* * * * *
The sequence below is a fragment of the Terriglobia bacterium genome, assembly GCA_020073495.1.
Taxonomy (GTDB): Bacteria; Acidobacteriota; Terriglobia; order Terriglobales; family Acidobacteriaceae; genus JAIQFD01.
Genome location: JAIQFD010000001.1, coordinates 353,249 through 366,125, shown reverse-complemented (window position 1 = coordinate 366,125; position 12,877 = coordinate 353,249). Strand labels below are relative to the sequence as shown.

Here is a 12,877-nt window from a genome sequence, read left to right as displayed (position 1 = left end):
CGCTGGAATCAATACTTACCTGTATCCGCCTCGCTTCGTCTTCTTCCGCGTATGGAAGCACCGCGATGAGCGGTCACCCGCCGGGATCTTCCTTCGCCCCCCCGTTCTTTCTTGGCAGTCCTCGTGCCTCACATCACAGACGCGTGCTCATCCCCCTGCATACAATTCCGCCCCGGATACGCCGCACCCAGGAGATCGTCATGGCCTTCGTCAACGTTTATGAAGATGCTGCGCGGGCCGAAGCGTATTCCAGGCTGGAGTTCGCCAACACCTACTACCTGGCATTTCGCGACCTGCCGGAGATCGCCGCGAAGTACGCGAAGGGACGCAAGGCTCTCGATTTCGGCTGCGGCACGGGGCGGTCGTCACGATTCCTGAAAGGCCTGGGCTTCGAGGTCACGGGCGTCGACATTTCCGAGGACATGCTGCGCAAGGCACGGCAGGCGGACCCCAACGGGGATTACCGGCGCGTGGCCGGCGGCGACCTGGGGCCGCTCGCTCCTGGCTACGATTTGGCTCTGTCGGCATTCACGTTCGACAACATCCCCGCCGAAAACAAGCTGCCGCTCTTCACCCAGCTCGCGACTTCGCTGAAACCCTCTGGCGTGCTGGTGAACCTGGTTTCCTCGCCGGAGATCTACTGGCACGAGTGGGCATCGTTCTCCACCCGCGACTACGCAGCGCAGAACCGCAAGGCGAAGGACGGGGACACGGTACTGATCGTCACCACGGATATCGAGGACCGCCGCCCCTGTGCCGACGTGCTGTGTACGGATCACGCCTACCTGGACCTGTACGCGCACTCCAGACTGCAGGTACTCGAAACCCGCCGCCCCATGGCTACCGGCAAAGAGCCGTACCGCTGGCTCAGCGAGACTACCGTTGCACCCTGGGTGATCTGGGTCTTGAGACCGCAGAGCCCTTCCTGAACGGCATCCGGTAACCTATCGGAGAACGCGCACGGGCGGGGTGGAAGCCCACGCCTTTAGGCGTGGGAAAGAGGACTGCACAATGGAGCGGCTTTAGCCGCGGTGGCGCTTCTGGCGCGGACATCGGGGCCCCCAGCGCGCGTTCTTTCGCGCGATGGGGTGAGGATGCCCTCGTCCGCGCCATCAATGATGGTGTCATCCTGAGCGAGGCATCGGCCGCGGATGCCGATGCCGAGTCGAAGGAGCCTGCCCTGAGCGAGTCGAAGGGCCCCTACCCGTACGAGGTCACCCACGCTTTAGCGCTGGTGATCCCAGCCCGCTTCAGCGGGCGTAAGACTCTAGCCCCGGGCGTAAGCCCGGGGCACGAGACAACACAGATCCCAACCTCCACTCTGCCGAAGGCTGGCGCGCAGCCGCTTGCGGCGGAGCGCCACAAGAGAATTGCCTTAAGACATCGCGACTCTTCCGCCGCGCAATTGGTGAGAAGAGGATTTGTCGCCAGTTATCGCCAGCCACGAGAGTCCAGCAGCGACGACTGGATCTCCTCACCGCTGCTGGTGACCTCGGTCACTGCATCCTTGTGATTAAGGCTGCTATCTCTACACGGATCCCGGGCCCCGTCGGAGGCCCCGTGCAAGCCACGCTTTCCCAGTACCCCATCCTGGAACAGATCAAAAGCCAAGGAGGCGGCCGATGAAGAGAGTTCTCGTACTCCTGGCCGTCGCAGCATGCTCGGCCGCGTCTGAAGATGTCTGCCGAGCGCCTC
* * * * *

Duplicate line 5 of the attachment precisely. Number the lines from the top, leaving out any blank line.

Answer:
CGCTGGAATCAATACTTACCTGTATCCGCCTCGCTTCGTCTTCTTCCGCGTATGGAAGCACCGCGATGAGCGGTCACCCGCCGGGATCTTCCTTCGCCCCCCCGTTCTTTCTTGGCAGTCCTCGTGCCTCACATCACAGACGCGTGCTCATCCCCCTGCATACAATTCCGCCCCGGATACGCCGCACCCAGGAGATCGTCATGGCCTTCGTCAACGTTTATGAAGATGCTGCGCGGGCCGAAGCGTATTCCAGGCTGGAGTTCGCCAACACCTACTACCTGGCATTTCGCGACCTGCCGGAGATCGCCGCGAAGTACGCGAAGGGACGCAAGGCTCTCGATTTCGGCTGCGGCACGGGGCGGTCGTCACGATTCCTGAAAGGCCTGGGCTTCGAGGTCACGGGCGTCGACATTTCCGAGGACATGCTGCGCAAGGCACGGCAGGCGGACCCCAACGGGGATTACCGGCGCGTGGCCGGCGGCGACCTGGGGCCGCTCGCTCCTGGCTACGATTTGGCTCTGTCGGCATTCACGTTCGACAACATCCCCGCCGAAAACAAGCTGCCGCTCTTCACCCAGCTCGCGACTTCGCTGAAACCCTCTGGCGTGCTGGTGAACCTGGTTTCCTCGCCGGAGATCTACTGGCACGAGTGGGCATCGTTCTCCACCCGCGACTACGCAGCGCAGAACCGCAAGGCGAAGGACGGGGACACGGTACTGATCGTCACCACGGATATCGAGGACCGCCGCCCCTGTGCCGACGTGCTGTGTACGGATCACGCCTACCTGGACCTGTACGCGCACTCCAGACTGCAGGTACTCGAAACCCGCCGCCCCATGGCTACCGGCAAAGAGCCGTACCGCTGGCTCAGCGAGACTACCGTTGCACCCTGGGTGATCTGGGTCTTGAGACCGCAGAGCCCTTCCTGAACGGCATCCGGTAACCTATCGGAGAACGCGCACGGGCGGGGTGGAAGCCCACGCCTTTAGGCGTGGGAAAGAGGACTGCACAATGGAGCGGCTTTAGCCGCGGTGGCGCTTCTGGCGCGGACATCGGGGCCCCCAGCGCGCGTTCTTTCGCGCGATGGGGTGAGGATGCCCTCGTCCGCGCCATCAATGATGGTGTCATCCTGAGCGAGGCATCGGCCGCGGATGCCGATGCCGAGTCGAAGGAGCCTGCCCTGAGCGAGTCGAAGGGCCCCTACCCGTACGAGGTCACCCACGCTTTAGCGCTGGTGATCCCAGCCCGCTTCAGCGGGCGTAAGACTCTAGCCCCGGGCGTAAGCCCGGGGCACGAGACAACACAGATCCCAACCTCCACTCTGCCGAAGGCTGGCGCGCAGCCGCTTGCGGCGGAGCGCCACAAGAGAATTGCCTTAAGACATCGCGACTCTTCCGCCGCGCAATTGGTGAGAAGAGGATTTGTCGCCAGTTATCGCCAGCCACGAGAGTCCAGCAGCGACGACTGGATCTCCTCACCGCTGCTGGTGACCTCGGTCACTGCATCCTTGTGATTAAGGCTGCTATCTCTACACGGATCCCGGGCCCCGTCGGAGGCCCCGTGCAAGCCACGCTTTCCCAGTACCCCATCCTGGAACAGATCAAAAGCCAAGGAGGCGGCCGATGAAGAGAGTTCTCGTACTCCTGGCCGTCGCAGCATGCTCGGCCGCGTCTGAAGATGTCTGCCGAGCGCCTC